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How to Respond to Negative Social Media

National Restaurant Consultants has tips for interacting with social media bullies and the why behind the response

By Sarah Ann Noel - August 29, 2018

Last week, we blogged about gender neutral bathrooms in restaurants and opened up a discussion on Facebook. Comments quickly strayed from actual opinions about the topic to attacks on users with opposing views. 

These days, social media is an invitation to differing opinions and, unfortunately, meanness. The anonymity of the Internet empowers debators to interact in a way they might never dare to in person. That said, social media is an integral component of how people--potential customers--consume information. And there is a positive side to social media, as we've shared here and on other occasions. So what do you do when the conversation turns ugly? What do you respond to, how do you respond, and what's best left alone?

It's important to consider your medium. We turned to Facebook to open up a discussion last week. It's not just two-way communication--it's a multi-directional conversation for the purpose of collecting a broad view of ideas. It's important to not guide or silence these conversations (that would be to defeat the purpose); and your followers and customers need to know that you operate with neutrality and transparency. That doesn't mean you leave the way open for unkind behaviors, and so for this specific episode of name-calling, we stepped in and reminded people what information we were after and why they were there. It's important to stand up for people without squashing the headlining commentary. if you participate in the underlying discussion, you could be just as responsible for sidelining the goal.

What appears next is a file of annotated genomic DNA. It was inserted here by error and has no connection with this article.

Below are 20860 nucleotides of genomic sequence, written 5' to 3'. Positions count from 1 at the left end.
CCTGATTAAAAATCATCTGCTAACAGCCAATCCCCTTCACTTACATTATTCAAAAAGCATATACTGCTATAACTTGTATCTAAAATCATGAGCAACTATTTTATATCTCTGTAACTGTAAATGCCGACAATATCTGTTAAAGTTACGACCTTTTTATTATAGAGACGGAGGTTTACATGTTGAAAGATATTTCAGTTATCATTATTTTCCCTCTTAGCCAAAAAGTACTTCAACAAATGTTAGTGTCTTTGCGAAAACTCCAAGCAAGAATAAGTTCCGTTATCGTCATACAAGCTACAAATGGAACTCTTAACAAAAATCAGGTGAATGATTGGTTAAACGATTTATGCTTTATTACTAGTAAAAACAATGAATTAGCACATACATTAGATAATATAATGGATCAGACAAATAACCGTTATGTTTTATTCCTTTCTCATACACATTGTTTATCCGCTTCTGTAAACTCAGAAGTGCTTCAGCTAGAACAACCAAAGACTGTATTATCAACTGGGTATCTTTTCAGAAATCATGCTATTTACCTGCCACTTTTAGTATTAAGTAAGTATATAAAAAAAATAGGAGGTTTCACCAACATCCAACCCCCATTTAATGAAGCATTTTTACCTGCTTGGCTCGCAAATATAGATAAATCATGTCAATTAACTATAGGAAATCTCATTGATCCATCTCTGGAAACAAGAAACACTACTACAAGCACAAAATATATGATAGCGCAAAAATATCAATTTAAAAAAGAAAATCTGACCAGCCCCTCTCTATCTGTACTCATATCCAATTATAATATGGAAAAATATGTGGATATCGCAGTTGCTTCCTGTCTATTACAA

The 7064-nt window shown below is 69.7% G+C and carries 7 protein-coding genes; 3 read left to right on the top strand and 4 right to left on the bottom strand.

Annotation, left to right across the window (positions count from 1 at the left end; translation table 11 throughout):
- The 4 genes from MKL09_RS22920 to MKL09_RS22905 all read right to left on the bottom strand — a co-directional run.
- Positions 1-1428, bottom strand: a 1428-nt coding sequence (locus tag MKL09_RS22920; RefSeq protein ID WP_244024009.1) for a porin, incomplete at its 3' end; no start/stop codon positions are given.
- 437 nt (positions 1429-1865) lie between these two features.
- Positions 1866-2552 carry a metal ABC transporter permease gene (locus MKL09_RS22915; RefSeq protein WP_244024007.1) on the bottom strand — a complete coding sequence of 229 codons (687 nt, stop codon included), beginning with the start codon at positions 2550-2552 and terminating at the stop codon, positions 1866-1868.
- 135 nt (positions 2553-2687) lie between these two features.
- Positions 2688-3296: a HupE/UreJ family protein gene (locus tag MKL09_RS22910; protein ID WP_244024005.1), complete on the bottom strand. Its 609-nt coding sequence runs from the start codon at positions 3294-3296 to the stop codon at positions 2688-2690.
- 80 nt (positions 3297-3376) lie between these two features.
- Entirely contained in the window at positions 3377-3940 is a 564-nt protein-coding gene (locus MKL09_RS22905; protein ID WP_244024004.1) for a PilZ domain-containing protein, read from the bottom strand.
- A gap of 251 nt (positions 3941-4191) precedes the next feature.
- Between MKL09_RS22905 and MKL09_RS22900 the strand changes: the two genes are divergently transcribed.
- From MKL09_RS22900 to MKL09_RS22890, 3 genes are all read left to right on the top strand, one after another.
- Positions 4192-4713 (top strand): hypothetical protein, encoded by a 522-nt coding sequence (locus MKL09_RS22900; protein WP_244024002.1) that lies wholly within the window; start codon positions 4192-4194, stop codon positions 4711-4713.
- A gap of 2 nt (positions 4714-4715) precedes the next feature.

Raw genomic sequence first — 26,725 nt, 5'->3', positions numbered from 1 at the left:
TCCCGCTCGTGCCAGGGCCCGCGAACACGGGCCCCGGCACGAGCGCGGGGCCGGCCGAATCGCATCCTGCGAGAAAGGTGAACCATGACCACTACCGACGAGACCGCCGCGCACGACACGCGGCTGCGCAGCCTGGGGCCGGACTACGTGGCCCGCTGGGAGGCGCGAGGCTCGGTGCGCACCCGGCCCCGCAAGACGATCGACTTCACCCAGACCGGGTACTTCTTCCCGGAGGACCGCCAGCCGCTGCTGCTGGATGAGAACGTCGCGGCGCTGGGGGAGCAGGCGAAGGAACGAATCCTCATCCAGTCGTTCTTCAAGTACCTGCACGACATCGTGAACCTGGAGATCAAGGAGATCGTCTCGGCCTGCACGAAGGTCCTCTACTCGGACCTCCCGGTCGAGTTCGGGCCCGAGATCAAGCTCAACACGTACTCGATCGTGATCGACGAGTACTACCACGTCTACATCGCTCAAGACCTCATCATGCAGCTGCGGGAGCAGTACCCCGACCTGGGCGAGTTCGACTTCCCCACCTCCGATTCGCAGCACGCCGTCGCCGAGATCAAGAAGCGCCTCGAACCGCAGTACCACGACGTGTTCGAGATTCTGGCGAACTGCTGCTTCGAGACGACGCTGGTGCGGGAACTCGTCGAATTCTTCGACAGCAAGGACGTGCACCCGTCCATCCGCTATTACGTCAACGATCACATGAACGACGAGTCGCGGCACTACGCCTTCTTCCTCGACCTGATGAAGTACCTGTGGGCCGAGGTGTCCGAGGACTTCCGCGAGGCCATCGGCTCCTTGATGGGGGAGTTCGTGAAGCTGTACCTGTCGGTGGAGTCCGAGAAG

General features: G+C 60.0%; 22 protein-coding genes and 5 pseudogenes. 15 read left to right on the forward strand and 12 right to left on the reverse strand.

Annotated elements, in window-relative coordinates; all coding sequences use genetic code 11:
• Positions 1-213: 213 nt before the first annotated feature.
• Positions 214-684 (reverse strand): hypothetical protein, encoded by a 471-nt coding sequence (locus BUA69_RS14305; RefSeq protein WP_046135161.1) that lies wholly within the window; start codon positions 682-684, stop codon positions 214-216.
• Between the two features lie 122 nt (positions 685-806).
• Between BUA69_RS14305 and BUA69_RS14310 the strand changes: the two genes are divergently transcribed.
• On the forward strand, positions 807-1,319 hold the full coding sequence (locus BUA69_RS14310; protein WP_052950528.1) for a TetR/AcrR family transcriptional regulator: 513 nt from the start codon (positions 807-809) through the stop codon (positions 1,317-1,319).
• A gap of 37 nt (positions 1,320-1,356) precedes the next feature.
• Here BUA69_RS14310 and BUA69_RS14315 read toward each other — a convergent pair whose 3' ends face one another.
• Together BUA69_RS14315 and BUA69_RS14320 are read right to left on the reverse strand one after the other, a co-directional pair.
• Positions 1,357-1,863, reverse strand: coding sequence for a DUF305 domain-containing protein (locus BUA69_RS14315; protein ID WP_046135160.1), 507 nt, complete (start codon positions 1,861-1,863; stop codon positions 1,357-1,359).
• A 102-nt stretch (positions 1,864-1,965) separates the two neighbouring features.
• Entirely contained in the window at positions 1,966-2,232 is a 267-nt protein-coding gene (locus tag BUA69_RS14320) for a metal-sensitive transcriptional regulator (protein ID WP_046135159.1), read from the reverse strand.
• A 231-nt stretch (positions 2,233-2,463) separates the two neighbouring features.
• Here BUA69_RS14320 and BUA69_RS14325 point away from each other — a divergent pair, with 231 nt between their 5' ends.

Things look different on an app like Yelp, however. When you list your establishment on Yelp, you're opening yourself up to review--and that includes bad ones. Sure, you could log on and respond to every negative word, but what does that look like to a potential customer? Our Evergreen consultant recently came across the Instagram account for an upscale restaurant in town. The menu was enticing, the setting perfect, but she noticed the chef arrogantly clapping back at dissatisfied customers. It immediately put a bad taste in her mouth about the leadership of the place, and she chose not to visit. 

If you must respond to negative reviews, you need to do so from a customer service perspective. Someone is disappointed in the service--ask for a second chance with a discount on their next meal. A reviewer didn't like their meal--perhaps mention an upcoming menu change and offer a coupon for them to try. You won't recover every disgruntled guest, but you might get some. And other users observing the conversation will be happy to see that you're the sort of place that values its patrons' opinions. 

There are some times when things are just better left alone. Maybe your restaurant has an Instagram account and a meanspirited commenter criticizes your photography. It's really irrelevant to you, to your business, and to the purpose of your account.

You have to decide upfront how you prefer to deal with these "troll" comments, and then be consistent in your response. Some influencers are of the mind to mitigate comments. They may even say in a post or in their profile, "All negative or mean comments will be deleted." This is a surefire way to ensure that your Instagram is happy and positive, but it doesn't necessarily present the best picture in terms of tolerance and facilitation.

Another school of thought suggests that if you leave these comments up, your supporters will come to your rescue. In the end, the increased interaction on the post will work in your favor, affecting the algorithms, your following, and where your account appears in search pages.

Above all, when you're operating a business social media account, it's important to remember that it is a communication tool, nothing more, nothing less. It is a prevelant means for marketing, increasing visibility, and building both a brand and an audience. Every word typed, every photo posted should be done with a professional air and diplomacy. Consider the whole picture of your business, not just a single incident.

If you have more questions about social media for your business, contact a restaurant consultant today.

Photo by MARVIN TOLENTINO on Unsplash